What is the most affective writing process?  Throughout my life, I’ve always thought the methodology one uses to write is unique to them as a writer and it differs from person to person.  However, I’ve read an abundance of information on this topic over the last few weeks that discount my prior assessment of the writing process. I talked about what I thought was the correct writing process briefly in a response last week.   Since I was so conflicted about this topic, I felt that writing a full blog post on this topic was absolutely necessary in order to reflect on this issue in a more in-depth manner.

In my opinion, the “proper” writing process entails organizing my thoughts, writing a first draft, revising and editing the first draft, taking time away from the paper, and coming back to the paper to revise and edit it again to refine my thoughts.  However, a problem that I have with this process is identifying when I am satisfied enough with my first draft to move on from.  I know that everyone typically has shitty first drafts, but how do I know that the second draft isn’t shitty?  If the first draft is really that shitty, is it possible to doctor up the first draft enough to make the second draft un-shitty?  Will it be necessary to write three or four or five drafts to produce a reputable written document? Trying to come to terms about this leaves me feeling like the man shown below at my computer. 


I did a little research and on this website I found a lot of good information on the writing process.  It has interesting information about writing for a multitude of different venues and genres.  When I was reading through this I thought about what we read for class Monday about The Craft of Research.  I felt that this site, and The Craft of Research reading both contain information essential for any writer to assess reach their greatest potential.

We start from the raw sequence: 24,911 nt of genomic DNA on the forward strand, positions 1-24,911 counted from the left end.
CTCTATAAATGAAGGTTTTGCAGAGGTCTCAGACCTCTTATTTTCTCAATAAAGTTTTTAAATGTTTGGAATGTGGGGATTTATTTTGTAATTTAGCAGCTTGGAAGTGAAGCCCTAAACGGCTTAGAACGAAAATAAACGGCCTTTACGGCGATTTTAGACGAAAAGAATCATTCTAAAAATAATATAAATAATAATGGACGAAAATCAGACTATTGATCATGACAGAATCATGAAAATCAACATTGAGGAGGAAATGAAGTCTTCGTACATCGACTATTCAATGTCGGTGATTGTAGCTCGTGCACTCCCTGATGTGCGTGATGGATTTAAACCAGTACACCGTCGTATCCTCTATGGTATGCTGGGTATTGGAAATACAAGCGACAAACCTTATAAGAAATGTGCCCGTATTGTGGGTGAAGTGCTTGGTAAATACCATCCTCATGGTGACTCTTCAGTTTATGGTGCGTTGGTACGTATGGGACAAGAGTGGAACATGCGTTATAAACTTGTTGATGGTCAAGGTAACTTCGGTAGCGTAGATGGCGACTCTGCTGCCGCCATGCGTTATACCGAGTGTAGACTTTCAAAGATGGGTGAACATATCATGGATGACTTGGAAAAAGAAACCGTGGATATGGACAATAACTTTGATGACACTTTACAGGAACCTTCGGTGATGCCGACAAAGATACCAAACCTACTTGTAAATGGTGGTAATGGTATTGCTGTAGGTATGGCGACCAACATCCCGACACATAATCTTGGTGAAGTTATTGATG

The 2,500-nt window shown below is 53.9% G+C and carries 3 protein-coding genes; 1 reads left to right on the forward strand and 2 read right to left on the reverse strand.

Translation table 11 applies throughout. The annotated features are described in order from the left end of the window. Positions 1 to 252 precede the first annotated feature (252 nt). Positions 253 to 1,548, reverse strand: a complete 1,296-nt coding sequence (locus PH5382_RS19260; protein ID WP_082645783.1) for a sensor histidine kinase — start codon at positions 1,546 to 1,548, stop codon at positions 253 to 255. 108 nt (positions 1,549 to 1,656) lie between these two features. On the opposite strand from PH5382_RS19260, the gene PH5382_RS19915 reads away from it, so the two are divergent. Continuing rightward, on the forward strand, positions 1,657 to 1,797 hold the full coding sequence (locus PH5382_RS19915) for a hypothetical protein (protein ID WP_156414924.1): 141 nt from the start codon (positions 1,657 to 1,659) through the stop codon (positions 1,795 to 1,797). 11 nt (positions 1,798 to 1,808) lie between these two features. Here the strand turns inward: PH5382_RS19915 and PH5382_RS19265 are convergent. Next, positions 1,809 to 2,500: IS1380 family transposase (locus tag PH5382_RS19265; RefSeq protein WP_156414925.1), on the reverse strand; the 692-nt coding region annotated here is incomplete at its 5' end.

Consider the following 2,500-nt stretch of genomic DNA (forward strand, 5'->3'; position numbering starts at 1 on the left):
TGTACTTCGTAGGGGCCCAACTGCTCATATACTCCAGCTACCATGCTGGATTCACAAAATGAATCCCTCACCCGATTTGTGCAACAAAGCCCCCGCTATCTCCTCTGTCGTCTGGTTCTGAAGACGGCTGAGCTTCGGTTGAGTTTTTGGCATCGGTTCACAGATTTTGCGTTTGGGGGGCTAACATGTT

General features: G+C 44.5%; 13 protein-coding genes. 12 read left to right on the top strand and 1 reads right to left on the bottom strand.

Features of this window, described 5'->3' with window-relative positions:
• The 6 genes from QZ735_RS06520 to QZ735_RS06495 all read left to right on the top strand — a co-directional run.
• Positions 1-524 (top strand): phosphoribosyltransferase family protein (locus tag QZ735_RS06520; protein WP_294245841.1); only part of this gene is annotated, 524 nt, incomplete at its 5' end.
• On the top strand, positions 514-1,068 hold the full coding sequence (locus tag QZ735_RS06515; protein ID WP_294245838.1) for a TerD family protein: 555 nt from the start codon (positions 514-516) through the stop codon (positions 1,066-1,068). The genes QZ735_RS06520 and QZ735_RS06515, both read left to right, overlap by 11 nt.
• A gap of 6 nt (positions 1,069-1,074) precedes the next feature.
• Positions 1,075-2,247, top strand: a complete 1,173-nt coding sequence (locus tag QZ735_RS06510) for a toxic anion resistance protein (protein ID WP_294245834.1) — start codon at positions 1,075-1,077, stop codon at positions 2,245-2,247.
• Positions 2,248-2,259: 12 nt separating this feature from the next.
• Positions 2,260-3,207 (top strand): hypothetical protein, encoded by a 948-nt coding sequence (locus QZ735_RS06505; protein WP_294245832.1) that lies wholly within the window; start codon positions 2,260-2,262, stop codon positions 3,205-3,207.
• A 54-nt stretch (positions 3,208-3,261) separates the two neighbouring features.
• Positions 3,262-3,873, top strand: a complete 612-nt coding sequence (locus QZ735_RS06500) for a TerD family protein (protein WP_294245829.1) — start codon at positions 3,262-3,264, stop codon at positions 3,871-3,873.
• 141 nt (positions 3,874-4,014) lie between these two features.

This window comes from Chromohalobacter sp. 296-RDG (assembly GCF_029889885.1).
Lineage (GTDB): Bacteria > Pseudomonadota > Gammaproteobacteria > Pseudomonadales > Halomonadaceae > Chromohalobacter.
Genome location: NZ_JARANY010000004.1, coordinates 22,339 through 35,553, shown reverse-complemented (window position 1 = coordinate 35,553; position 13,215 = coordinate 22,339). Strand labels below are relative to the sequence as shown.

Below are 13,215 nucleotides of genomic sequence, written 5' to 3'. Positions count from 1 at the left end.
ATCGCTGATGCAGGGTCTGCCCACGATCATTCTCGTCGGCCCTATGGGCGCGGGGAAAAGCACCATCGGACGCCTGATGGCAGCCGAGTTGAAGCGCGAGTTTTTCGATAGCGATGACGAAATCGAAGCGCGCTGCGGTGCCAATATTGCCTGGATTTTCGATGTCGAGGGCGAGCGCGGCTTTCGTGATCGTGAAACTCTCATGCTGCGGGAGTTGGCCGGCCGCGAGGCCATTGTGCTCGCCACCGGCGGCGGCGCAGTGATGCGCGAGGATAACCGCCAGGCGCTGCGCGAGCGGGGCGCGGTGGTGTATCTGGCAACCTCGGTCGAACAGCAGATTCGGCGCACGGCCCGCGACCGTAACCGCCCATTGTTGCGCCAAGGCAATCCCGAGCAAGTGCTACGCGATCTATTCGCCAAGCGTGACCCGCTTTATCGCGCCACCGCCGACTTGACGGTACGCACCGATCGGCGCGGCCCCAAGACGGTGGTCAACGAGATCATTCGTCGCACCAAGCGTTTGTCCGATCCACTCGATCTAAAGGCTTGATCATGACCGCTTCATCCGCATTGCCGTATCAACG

Recently, one of the things that sparked a lot of questions in my mind about the writing process was the idea that one should take a day or two off from your writing and come back to it in order to produce a reputable document.  Everything in me and everything that I’ve found as a result of my research has said that one should take a day or so off from a written and come back to it in order to assess it objectively.  However, how can one take a day off from writing when there are already so many other things involved in the writing process that are time consuming?  Should I just do all my research and complete my first draft the day possible and not worry so much about the other steps in the writing process?  Will doing that devalue the other necessary steps in the writing process? How can I gauge what the proper amount of time spent on the different parts of the writing process should be? Over the past few weeks I have been pressed for time for a lot of my assignments, and I have found it arduous to complete everything in a timely manner.  In writing there is rarely ever a “right” or “wrong” answer because it is so subjective so I think there is always room for improvement in my writing.  But how can I distinguish between  having ruminating thoughts about my writing and when I actually need to change some things around? Can writing ever be complete?